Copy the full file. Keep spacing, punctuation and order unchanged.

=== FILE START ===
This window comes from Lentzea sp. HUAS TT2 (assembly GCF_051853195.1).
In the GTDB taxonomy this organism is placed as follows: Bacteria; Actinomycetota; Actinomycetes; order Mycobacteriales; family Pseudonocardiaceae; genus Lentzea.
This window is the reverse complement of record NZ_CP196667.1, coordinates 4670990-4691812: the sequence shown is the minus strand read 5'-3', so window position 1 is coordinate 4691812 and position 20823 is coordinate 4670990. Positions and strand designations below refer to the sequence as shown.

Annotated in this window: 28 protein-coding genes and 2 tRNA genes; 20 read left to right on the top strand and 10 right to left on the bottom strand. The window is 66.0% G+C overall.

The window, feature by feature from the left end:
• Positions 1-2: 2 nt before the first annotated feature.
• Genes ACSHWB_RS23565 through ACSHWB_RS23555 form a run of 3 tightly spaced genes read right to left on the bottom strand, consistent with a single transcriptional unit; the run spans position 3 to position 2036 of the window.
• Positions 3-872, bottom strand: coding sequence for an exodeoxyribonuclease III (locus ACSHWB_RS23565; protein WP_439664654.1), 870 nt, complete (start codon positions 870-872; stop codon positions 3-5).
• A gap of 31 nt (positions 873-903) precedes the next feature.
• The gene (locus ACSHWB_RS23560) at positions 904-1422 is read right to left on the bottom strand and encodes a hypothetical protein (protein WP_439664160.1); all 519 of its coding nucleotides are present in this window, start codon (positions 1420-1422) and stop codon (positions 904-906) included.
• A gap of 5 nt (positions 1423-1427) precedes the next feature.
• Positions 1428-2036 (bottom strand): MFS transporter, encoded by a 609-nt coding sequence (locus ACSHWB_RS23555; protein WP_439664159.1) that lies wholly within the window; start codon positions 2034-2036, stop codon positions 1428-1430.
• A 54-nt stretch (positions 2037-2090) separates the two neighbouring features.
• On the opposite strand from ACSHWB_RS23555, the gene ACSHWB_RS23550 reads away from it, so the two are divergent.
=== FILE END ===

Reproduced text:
This window comes from Lentzea sp. HUAS TT2 (assembly GCF_051853195.1).
In the GTDB taxonomy this organism is placed as follows: Bacteria; Actinomycetota; Actinomycetes; order Mycobacteriales; family Pseudonocardiaceae; genus Lentzea.
This window is the reverse complement of record NZ_CP196667.1, coordinates 4670990-4691812: the sequence shown is the minus strand read 5'-3', so window position 1 is coordinate 4691812 and position 20823 is coordinate 4670990. Positions and strand designations below refer to the sequence as shown.

Annotated in this window: 28 protein-coding genes and 2 tRNA genes; 20 read left to right on the top strand and 10 right to left on the bottom strand. The window is 66.0% G+C overall.

The window, feature by feature from the left end:
• Positions 1-2: 2 nt before the first annotated feature.
• Genes ACSHWB_RS23565 through ACSHWB_RS23555 form a run of 3 tightly spaced genes read right to left on the bottom strand, consistent with a single transcriptional unit; the run spans position 3 to position 2036 of the window.
• Positions 3-872, bottom strand: coding sequence for an exodeoxyribonuclease III (locus ACSHWB_RS23565; protein WP_439664654.1), 870 nt, complete (start codon positions 870-872; stop codon positions 3-5).
• A gap of 31 nt (positions 873-903) precedes the next feature.
• The gene (locus ACSHWB_RS23560) at positions 904-1422 is read right to left on the bottom strand and encodes a hypothetical protein (protein WP_439664160.1); all 519 of its coding nucleotides are present in this window, start codon (positions 1420-1422) and stop codon (positions 904-906) included.
• A gap of 5 nt (positions 1423-1427) precedes the next feature.
• Positions 1428-2036 (bottom strand): MFS transporter, encoded by a 609-nt coding sequence (locus ACSHWB_RS23555; protein WP_439664159.1) that lies wholly within the window; start codon positions 2034-2036, stop codon positions 1428-1430.
• A 54-nt stretch (positions 2037-2090) separates the two neighbouring features.
• On the opposite strand from ACSHWB_RS23555, the gene ACSHWB_RS23550 reads away from it, so the two are divergent.